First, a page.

Starting a new school can be challenging for kids, especially when it’s happening because of a household relocation. As a parent, you can help your child adjust to a new school by communicating with your child and their teacher, facilitating friendships, and offering assistance to your child as they need it. The following suggestions can help.
1. Communicate With the Teacher
Introduce yourself to the teacher on the first day of school. Maintaining open lines of communication with your child’s teacher will help you gather information about how your child is doing in school. Are they struggling? Are they making friends? How’s their behavior and attitude? This information will help you gauge how your child feels about their new school and what you can do to help.
2. Ask About Their Day
Of course, your child’s teacher shouldn’t be the only source of information about how your child is doing. Your child should be able to tell you about their days and impressions of their new school. Ask your child about their day to learn how they feel about their new school.
3. Offer to Help With Homework
If your child moved schools in the middle of the school year, they may need extra support on homework. Talk to your child about their lessons and ask them how they feel about their understanding of the lessons. If your child needs extra help, they may also need a tutor.
Listen to what your child has to say. Sometimes, just having someone to talk to about their day can make someone feel better. Show your child that you are a listening ear, and avoid the temptation to give advice or tell them what to do unless they specifically ask.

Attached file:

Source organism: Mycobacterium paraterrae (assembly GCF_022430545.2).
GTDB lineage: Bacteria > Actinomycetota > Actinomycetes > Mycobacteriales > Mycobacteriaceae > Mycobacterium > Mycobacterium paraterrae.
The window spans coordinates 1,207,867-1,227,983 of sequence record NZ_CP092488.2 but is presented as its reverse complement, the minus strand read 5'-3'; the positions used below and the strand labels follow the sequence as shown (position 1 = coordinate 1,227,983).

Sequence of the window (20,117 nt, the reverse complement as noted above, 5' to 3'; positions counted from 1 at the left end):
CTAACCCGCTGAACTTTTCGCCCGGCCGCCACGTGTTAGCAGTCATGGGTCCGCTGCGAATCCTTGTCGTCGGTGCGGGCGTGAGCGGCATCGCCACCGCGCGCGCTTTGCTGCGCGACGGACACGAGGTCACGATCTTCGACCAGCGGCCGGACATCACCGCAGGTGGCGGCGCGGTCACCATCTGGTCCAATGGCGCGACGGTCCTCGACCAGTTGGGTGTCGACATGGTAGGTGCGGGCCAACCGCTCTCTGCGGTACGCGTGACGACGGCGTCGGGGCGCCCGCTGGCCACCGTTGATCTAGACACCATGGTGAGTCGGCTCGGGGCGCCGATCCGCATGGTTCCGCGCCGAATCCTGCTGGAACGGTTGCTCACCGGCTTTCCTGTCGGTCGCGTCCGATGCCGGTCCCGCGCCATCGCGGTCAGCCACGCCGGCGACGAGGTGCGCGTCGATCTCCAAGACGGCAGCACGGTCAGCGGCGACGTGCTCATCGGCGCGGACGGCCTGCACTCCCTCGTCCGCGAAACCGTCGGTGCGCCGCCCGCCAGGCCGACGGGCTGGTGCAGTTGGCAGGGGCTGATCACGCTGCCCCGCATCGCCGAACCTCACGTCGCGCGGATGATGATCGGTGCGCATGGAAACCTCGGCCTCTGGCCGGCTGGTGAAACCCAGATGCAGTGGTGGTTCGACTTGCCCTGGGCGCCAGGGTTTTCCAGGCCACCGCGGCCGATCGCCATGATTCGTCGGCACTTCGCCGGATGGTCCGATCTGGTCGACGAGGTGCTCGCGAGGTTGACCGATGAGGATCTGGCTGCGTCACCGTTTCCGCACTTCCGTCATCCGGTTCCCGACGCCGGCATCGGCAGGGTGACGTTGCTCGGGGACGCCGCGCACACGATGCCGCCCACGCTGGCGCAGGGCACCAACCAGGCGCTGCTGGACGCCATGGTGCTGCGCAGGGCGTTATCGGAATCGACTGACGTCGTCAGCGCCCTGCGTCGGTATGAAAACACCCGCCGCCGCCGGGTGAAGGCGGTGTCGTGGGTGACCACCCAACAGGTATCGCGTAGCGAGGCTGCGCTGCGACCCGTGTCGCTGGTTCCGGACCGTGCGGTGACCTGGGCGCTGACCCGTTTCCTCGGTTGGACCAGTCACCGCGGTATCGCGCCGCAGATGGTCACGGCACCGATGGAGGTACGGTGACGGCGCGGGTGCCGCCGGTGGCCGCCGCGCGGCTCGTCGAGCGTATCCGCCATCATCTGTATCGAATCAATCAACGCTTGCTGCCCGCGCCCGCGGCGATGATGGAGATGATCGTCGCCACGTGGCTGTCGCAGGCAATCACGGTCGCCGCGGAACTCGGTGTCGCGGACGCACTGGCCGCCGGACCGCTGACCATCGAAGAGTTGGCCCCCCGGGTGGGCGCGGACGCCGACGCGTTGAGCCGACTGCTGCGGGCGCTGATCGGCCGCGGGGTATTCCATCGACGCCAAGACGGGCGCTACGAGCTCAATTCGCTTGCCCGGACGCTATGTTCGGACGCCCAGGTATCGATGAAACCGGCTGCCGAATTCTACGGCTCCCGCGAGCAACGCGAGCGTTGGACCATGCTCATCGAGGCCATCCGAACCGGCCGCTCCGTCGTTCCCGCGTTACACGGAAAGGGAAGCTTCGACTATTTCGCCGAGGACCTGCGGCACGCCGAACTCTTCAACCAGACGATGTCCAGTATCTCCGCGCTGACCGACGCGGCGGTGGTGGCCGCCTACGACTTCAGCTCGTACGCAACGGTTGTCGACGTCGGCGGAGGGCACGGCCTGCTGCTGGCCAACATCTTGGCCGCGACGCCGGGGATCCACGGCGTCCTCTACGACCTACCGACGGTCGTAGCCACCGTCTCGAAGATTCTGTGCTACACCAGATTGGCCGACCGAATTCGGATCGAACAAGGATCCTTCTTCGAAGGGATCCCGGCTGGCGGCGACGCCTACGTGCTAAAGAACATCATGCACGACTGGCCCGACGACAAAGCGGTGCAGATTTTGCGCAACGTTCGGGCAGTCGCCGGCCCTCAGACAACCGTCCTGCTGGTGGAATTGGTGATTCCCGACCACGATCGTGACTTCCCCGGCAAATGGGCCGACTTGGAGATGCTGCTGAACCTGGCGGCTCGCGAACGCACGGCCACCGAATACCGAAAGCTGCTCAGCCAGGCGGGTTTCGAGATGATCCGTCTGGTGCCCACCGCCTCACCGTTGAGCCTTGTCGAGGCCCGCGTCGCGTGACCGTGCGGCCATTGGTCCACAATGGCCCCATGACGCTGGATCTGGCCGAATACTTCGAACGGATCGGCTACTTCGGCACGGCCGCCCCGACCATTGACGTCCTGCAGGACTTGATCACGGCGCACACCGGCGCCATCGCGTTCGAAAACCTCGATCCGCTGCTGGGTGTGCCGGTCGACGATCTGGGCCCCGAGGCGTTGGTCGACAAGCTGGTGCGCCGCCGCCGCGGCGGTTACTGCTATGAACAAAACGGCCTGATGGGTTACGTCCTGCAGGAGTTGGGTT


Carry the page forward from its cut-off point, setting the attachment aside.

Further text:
5. Read Books Together
Remind your child that learning is fun. Spend time reading books together – either school books or books from around the house. Reading together is an excellent way to strengthen your bond and also a good way to help your child become more adept at a vital skill used in school. Have your child read to you and then read to them. Taking turns is fun and beneficial for you both.
6. Spend Quality Time On Weekends
Very likely, your child will need a break when the weekend comes. Take time together to explore your new community and bonding over old favorite activities. Spending quality time together will help your child take their mind off of school while also helping them feel closer to you. Spending quality time on weekends also can help alleviate any tension your child may feel about their new home.
7. Facilitate Friendships
Your child probably misses their old friends, but you can help them make new ones. If your child is very young, seek opportunities to arrange play dates with other kids in your community. There may be parent groups for this that you can find on social media.
If your child is older, you can facilitate a friendship by listening to your child talk about children they enjoy spending time with at school. Offer to take them and these new classmates to a park, museum, or somewhere around town.
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